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Hand eczema and atopic dermatitis closely linked



An estimated 10% of adults report hand eczema each year, but over one’s lifetime, about 15%-20% will experience the condition, which is more common among those with atopic dermatitis (AD), according to Jacob P. Thyssen, MD, PhD.

“If we look at individuals with AD, the lifetime prevalence of hand eczema reaches 50%, so we see a strong association between hand eczema and AD,” Dr. Thyssen, professor of dermatology at the University of Copenhagen, said at the Revolutionizing Atopic Dermatitis symposium.

Dr. Jacob P. Thyssen professor of dermatology at the University of Copenhagen, Denmark

Dr. Jacob P. Thyssen

Risk factors for hand eczema – defined as eczema on the hand and/or wrists – include AD, which increases the risk by two- to threefold, as well as genetic predisposition beyond AD, exposure to irritants and allergens, female gender, young age, low socioeconomic group, high risk occupations (including construction workers and hairdressers), and tobacco smoking.

“As clinicians, we sometimes need to rule out a few differentials, including psoriasis and T-cell lymphoma. As an example, 10% of T-cell lymphoma patients, a very rare condition, have first onset of the disease on their hands,” Dr. Thyssen said. “Once we see persistent hand eczema, we need to obtain a history of irritant exposure and allergen exposure, both at home and at work, perform a patch test, sometimes a skin prick test, and ask about personal and family history of AD and psoriasis.”

He noted that while formal classification of hand eczema has been a struggle for decades, he favors the “straightforward” clinical approach from the European Environmental and Contact Dermatitis Research Group. Atopic hand eczema, he said, “is very much characterized by dorsal involvement of the hands and fingers and sparse involvement of the palmar aspects of the hands.”

The cheeks and hands are predilection sites for AD in filaggrin mutation carriers (as they are sites of low filaggrin levels), and sometimes harsh environmental exposures, such as cold and dry air. In a study of 3,335 patients in Denmark, Dr. Thyssen and colleagues found that filaggrin mutations and AD were associated with early-onset and persistent hand eczema. In another study of 3,834 adults with AD or psoriasis, he and colleagues found that among those with AD, the wrists, back of the hands, and interdigital areas were often sites of severe eczema, while palmar involvement was more uncommon.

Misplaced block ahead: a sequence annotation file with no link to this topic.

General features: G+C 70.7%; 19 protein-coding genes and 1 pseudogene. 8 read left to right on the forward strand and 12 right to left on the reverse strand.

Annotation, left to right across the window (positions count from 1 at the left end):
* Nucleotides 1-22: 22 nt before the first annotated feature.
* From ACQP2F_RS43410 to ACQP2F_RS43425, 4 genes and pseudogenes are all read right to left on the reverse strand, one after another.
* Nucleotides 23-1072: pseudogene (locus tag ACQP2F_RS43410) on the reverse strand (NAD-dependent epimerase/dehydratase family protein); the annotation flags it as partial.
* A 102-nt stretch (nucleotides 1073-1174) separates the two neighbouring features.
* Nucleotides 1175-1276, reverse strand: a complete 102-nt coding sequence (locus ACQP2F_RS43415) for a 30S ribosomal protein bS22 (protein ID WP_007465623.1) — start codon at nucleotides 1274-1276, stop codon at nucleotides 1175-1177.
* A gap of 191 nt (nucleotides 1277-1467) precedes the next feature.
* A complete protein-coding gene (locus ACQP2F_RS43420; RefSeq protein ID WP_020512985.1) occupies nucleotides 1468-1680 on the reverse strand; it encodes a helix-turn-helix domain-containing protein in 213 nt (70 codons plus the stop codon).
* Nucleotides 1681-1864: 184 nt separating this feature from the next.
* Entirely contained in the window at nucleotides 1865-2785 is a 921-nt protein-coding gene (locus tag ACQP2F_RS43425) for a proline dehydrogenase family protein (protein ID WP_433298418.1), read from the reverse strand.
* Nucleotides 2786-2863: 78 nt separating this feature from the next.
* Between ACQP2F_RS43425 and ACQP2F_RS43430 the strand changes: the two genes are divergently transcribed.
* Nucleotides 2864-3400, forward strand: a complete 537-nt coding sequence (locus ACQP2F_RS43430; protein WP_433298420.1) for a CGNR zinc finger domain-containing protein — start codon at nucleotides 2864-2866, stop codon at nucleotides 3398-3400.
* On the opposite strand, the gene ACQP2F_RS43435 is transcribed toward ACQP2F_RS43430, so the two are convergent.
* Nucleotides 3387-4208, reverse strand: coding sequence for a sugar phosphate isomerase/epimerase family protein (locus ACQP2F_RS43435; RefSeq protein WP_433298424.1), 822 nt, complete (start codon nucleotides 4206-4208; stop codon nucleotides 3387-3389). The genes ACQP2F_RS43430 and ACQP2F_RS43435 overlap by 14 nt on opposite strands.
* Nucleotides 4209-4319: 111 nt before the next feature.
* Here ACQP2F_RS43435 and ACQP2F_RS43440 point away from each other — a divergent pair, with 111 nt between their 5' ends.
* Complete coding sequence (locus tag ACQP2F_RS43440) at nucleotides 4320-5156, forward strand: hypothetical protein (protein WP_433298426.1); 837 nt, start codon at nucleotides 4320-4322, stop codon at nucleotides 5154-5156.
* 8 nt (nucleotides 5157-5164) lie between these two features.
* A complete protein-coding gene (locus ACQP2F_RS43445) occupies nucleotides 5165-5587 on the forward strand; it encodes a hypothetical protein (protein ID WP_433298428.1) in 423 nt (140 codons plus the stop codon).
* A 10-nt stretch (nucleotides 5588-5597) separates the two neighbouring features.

The same findings apply for the feet in filaggrin mutation carriers with AD; the dorsal aspect of the feet was more commonly affected, compared with plantar aspects of the feet.

Medical literature regarding foot eczema is scarce, but a retrospective cohort study from Germany found that foot eczema and hand eczema often co-occur. Among 723 hand eczema patients, 201 (28%) had concomitant foot eczema. The same morphological features were found on the hands and feet in 71% of patients. Foot eczema was significantly associated with male sex, atopic hand eczema, hyperhidrosis, wearing of safety shoes/boots at work, and tobacco smoking.

In addition, a systematic review and meta-analysis of studies of hand eczema and AD found that there was a 4.29-fold increased risk of hand eczema in individuals with AD, and the risk (lifetime prevalence) of occupational hand eczema was increased by more than twofold. “However, this study could not differentiate between irritant contact dermatitis on the hands and atopic dermatitis,” Dr. Thyssen said. “The studies were not accurate enough to allow for any conclusions.”

A multicenter study of adults with hand eczema in Italy found that the proportion of patients with AD was the highest among those with severe and refractory chronic hand eczema. In addition, certain professions, including those of hairdressers, health professionals, and those in trade work, such as plumbing, were more often associated with chronic hand eczema. “This teaches us that we should be very careful about steering these patients from at-risk occupations,” Dr. Thyssen said. “Also, we should remember to treat them aggressively in the beginning to reduce the risk of severe and refractory chronic hand eczema.”

Dr. Thyssen disclosed that he is a speaker, advisory board member, and/or investigator for Asian, Arena, Almirall, AbbVie, Eli Lilly, LEO Pharma, Pfizer, Regeneron, and Sanofi Genzyme.

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